The first complete English translation of Kafu's 1918 portrait of geisha life is historically gripping, if not quite dramatically so. Recently widowed Komayo has returned to Tokyo to take up the only livelihood she knows, the profession of geisha. Lovely, in her mid-20s, she hits on a bit of luck when she runs into Yoshioka at the theater. He's now a successful businessman. Komayo was Yoshioka's first encounter with a geisha back in his student days. Still enchanted with her, he wants to reestablish their connection. It is not long before Yoshioka becomes her patron, a euphemism tangled in the complex economic and social structure of geisha life. Though ostensibly hostesses, geisha are financially indebted to the house that represents them (for their costly wardrobes and board), and the only feasible way to be released from contract is to acquire a patron who will hopefully buy it. Sexual favors are traded for patronage, and the geisha will hedge her bets by having a number of patrons, hoping one will repay the debt, in effect creating a life of limited, genteel prostitution. Away on holiday Komayo meets Segawa, a rising star on the stage, and the two begin a love affair. She tries to keep Segawa a secret, but soon Yoshioka finds out and begins to plot her humiliation. Meanwhile, Komayo becomes involved with a grotesque antiques dealer, whose patronage helps pay for the increasing expenses Komayo incurs in gifts for Segawa. Into these complications come the rivals of the novel's title-other geishas who steal the attention of Yoshioka and Segawa. Originally serialized, the novel detours into the lives of those in the Shimbashi geisha district of 1912, offering for view the hangers-on, hackwriters, men of power and the waitresses and attendants who serve the geisha, in effect shaping a beautifully realized portrait of this significant Japanese subculture. There is a bit of the cultural expansiveness of Dickens or Zola here, and if Komayo's dilemma feels a bit light to a modern sensibility, Kafu creates a world around her that is fascinating to behold.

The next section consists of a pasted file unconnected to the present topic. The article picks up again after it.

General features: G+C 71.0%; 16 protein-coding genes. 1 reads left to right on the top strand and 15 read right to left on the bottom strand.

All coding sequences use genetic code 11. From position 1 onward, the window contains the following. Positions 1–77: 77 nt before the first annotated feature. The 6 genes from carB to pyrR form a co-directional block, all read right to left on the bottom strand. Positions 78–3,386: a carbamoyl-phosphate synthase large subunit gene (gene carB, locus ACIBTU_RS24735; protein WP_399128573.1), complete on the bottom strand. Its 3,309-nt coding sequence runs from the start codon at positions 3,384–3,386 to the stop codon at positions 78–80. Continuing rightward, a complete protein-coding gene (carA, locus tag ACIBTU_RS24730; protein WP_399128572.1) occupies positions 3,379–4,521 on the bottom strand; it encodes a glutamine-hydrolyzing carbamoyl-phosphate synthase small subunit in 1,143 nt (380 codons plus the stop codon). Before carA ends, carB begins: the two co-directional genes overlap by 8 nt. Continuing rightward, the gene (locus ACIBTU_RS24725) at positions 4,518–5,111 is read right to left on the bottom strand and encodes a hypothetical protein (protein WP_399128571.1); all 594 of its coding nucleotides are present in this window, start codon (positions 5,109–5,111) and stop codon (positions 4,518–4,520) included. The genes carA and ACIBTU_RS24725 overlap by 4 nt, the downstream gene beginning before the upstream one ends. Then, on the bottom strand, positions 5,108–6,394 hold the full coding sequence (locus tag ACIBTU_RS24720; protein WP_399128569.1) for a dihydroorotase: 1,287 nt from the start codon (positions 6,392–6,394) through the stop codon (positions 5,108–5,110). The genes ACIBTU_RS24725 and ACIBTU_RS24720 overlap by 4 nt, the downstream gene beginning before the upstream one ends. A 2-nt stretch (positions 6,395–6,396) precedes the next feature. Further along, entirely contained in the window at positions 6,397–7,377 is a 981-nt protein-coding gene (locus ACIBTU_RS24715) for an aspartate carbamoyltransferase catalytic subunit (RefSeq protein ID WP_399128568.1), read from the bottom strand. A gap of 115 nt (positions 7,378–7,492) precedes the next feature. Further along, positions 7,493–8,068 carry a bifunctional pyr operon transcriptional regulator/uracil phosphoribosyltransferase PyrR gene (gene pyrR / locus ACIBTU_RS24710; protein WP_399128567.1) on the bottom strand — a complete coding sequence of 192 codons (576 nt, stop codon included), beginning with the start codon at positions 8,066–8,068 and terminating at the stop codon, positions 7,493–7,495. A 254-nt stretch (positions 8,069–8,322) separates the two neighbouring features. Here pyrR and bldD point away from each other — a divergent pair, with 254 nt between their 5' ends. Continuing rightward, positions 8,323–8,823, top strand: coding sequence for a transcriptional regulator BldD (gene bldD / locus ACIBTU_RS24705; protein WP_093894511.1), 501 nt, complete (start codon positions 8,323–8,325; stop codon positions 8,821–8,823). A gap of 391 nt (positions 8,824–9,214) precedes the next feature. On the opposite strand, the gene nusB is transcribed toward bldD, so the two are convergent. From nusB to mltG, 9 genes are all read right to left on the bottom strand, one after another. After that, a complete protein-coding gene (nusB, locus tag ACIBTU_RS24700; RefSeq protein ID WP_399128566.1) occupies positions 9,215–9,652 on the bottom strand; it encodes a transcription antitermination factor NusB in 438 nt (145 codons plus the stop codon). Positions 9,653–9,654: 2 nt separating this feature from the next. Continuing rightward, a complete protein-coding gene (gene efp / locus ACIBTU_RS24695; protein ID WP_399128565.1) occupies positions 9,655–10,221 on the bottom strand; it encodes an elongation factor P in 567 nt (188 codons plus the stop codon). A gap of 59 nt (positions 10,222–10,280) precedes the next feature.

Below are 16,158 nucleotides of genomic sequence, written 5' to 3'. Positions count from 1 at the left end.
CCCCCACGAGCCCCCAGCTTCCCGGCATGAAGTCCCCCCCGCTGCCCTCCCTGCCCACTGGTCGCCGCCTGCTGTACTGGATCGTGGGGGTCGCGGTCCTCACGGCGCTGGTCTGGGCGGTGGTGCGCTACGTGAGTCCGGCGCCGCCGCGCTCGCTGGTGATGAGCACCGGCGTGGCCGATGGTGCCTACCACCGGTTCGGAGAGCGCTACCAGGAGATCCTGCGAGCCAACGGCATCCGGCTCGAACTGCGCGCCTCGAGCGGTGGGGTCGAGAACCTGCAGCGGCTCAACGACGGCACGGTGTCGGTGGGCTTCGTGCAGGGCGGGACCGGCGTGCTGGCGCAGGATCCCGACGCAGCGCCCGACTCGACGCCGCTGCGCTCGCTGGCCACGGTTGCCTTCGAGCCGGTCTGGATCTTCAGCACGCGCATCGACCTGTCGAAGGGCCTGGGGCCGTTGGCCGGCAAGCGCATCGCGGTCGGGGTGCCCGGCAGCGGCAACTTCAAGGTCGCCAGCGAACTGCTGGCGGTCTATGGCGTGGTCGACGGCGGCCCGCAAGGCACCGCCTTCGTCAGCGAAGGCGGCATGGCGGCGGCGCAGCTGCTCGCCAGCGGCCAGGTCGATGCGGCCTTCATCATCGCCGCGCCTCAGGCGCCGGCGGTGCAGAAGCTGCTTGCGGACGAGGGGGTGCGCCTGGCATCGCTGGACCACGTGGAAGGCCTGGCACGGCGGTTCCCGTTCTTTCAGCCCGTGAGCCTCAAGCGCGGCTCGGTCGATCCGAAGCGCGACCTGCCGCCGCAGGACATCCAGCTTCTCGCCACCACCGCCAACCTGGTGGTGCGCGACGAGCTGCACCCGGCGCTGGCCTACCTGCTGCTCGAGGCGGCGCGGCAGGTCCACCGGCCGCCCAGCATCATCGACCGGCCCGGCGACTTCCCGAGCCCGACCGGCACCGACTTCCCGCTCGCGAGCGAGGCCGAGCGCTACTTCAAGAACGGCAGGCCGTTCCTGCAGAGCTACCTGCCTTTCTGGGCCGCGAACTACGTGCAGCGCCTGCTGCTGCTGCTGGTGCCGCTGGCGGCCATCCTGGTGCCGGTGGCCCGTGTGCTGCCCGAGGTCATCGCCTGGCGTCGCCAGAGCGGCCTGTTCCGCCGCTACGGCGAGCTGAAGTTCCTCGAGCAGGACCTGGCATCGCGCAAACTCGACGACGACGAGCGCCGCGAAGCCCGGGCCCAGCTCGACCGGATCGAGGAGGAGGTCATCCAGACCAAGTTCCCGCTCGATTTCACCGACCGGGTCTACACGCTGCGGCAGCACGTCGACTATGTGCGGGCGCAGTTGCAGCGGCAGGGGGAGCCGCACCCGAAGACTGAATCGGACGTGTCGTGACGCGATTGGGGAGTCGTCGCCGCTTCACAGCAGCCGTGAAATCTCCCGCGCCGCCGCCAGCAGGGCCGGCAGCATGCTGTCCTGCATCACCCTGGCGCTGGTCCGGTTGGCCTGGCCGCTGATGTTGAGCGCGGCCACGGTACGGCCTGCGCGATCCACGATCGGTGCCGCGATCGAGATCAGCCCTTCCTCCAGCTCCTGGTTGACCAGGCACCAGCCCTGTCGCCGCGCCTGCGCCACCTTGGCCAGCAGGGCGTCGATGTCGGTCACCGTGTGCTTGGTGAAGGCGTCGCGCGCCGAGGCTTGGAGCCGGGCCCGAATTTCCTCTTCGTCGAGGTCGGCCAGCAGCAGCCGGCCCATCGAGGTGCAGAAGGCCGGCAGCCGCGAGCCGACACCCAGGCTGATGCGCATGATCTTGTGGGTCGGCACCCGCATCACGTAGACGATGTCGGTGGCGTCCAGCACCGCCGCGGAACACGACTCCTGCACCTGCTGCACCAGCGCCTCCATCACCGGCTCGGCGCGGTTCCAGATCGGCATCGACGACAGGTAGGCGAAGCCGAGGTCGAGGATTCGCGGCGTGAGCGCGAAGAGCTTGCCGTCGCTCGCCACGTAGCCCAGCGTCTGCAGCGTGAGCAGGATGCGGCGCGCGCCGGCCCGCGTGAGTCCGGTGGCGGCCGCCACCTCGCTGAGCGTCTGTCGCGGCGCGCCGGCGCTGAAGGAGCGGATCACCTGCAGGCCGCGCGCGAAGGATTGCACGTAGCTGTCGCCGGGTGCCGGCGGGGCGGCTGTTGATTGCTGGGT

Booklist (starred review)
An awesomely economical and incisive writer, Nagai packs this short novel with incident and astonishingly thorough characterizations.
Taipei Times
Snyder is to be thanked both for translating this half-forgotten novel... and for doing it so compellingly.

— Bradley Winterton

Booklist
An awesomely economical and incisive writer, Nagai packs this short novel with incident and astonishingly thorough characterizations.